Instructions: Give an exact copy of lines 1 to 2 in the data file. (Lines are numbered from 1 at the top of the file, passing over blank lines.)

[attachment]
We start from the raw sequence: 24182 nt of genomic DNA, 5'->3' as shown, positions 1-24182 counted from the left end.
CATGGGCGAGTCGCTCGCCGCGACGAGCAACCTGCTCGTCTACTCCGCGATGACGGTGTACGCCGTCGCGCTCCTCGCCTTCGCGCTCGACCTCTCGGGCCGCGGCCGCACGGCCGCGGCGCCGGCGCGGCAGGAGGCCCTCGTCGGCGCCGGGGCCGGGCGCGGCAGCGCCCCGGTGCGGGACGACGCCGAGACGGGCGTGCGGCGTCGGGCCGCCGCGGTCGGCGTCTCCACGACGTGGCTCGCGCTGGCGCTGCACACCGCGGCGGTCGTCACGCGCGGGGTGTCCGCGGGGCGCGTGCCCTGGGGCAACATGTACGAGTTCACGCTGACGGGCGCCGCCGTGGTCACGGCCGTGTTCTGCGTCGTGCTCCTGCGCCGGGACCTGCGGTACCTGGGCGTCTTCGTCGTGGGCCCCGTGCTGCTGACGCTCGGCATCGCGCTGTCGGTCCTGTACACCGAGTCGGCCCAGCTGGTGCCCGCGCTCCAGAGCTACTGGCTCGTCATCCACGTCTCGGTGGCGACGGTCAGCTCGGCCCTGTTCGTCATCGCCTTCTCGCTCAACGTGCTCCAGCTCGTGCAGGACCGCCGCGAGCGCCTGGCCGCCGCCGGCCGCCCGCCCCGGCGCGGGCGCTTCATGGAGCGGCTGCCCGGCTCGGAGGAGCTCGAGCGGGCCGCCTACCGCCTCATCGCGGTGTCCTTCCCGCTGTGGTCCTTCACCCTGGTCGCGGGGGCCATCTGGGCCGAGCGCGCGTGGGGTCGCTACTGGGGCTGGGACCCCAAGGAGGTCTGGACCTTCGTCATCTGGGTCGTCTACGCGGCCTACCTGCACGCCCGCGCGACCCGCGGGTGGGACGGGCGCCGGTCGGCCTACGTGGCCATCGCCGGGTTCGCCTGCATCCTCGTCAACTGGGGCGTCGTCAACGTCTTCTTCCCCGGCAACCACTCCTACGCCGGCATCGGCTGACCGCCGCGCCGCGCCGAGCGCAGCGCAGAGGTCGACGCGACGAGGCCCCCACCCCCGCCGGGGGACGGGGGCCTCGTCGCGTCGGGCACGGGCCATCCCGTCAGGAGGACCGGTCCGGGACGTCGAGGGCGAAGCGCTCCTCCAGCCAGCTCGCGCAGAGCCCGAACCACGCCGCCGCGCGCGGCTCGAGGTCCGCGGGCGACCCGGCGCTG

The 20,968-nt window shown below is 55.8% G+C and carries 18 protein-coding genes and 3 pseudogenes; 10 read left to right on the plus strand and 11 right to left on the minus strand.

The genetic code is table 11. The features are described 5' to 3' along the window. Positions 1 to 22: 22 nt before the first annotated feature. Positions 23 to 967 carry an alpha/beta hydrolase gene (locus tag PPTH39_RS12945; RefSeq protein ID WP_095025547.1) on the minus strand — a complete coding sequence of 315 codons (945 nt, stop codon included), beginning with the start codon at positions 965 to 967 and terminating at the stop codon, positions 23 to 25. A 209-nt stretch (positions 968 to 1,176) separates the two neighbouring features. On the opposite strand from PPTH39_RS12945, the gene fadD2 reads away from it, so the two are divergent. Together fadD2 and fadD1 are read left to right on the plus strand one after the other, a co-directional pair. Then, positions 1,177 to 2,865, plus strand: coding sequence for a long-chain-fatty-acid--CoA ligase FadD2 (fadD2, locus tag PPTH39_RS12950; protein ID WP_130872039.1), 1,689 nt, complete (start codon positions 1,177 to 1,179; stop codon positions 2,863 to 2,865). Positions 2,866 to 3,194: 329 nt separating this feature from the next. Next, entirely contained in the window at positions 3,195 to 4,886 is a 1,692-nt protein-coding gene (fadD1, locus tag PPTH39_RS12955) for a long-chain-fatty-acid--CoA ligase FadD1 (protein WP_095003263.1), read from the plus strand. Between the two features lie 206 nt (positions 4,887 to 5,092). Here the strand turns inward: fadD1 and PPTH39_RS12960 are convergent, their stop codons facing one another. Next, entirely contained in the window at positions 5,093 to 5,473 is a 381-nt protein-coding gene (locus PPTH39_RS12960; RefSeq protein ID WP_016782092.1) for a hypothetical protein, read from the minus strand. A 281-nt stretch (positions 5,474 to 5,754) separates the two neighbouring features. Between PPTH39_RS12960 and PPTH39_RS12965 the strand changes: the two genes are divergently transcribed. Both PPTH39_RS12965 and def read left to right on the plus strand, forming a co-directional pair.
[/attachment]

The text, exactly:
We start from the raw sequence: 24182 nt of genomic DNA, 5'->3' as shown, positions 1-24182 counted from the left end.
CATGGGCGAGTCGCTCGCCGCGACGAGCAACCTGCTCGTCTACTCCGCGATGACGGTGTACGCCGTCGCGCTCCTCGCCTTCGCGCTCGACCTCTCGGGCCGCGGCCGCACGGCCGCGGCGCCGGCGCGGCAGGAGGCCCTCGTCGGCGCCGGGGCCGGGCGCGGCAGCGCCCCGGTGCGGGACGACGCCGAGACGGGCGTGCGGCGTCGGGCCGCCGCGGTCGGCGTCTCCACGACGTGGCTCGCGCTGGCGCTGCACACCGCGGCGGTCGTCACGCGCGGGGTGTCCGCGGGGCGCGTGCCCTGGGGCAACATGTACGAGTTCACGCTGACGGGCGCCGCCGTGGTCACGGCCGTGTTCTGCGTCGTGCTCCTGCGCCGGGACCTGCGGTACCTGGGCGTCTTCGTCGTGGGCCCCGTGCTGCTGACGCTCGGCATCGCGCTGTCGGTCCTGTACACCGAGTCGGCCCAGCTGGTGCCCGCGCTCCAGAGCTACTGGCTCGTCATCCACGTCTCGGTGGCGACGGTCAGCTCGGCCCTGTTCGTCATCGCCTTCTCGCTCAACGTGCTCCAGCTCGTGCAGGACCGCCGCGAGCGCCTGGCCGCCGCCGGCCGCCCGCCCCGGCGCGGGCGCTTCATGGAGCGGCTGCCCGGCTCGGAGGAGCTCGAGCGGGCCGCCTACCGCCTCATCGCGGTGTCCTTCCCGCTGTGGTCCTTCACCCTGGTCGCGGGGGCCATCTGGGCCGAGCGCGCGTGGGGTCGCTACTGGGGCTGGGACCCCAAGGAGGTCTGGACCTTCGTCATCTGGGTCGTCTACGCGGCCTACCTGCACGCCCGCGCGACCCGCGGGTGGGACGGGCGCCGGTCGGCCTACGTGGCCATCGCCGGGTTCGCCTGCATCCTCGTCAACTGGGGCGTCGTCAACGTCTTCTTCCCCGGCAACCACTCCTACGCCGGCATCGGCTGACCGCCGCGCCGCGCCGAGCGCAGCGCAGAGGTCGACGCGACGAGGCCCCCACCCCCGCCGGGGGACGGGGGCCTCGTCGCGTCGGGCACGGGCCATCCCGTCAGGAGGACCGGTCCGGGACGTCGAGGGCGAAGCGCTCCTCCAGCCAGCTCGCGCAGAGCCCGAACCACGCCGCCGCGCGCGGCTCGAGGTCCGCGGGCGACCCGGCGCTG